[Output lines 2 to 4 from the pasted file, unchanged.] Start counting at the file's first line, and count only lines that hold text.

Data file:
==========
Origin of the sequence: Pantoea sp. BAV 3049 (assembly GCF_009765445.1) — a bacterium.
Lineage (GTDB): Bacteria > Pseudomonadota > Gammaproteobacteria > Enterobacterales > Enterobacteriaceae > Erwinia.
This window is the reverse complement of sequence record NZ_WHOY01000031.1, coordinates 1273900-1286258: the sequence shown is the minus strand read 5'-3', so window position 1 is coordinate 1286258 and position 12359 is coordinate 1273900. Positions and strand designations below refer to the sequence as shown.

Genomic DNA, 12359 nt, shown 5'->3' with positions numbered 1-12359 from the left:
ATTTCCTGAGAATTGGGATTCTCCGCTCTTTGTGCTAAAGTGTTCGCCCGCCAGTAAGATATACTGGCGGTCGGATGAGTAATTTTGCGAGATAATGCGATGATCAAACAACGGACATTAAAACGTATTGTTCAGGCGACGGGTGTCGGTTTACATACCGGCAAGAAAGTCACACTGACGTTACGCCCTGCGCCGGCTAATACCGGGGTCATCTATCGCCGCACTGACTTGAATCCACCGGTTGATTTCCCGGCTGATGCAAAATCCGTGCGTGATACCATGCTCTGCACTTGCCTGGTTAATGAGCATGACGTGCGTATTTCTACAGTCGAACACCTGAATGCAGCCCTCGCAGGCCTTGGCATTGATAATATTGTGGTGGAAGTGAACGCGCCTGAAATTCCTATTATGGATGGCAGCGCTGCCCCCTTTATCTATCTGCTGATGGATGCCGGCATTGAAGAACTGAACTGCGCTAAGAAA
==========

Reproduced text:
Lineage (GTDB): Bacteria > Pseudomonadota > Gammaproteobacteria > Enterobacterales > Enterobacteriaceae > Erwinia.
This window is the reverse complement of sequence record NZ_WHOY01000031.1, coordinates 1273900-1286258: the sequence shown is the minus strand read 5'-3', so window position 1 is coordinate 1286258 and position 12359 is coordinate 1273900. Positions and strand designations below refer to the sequence as shown.

Genomic DNA, 12359 nt, shown 5'->3' with positions numbered 1-12359 from the left: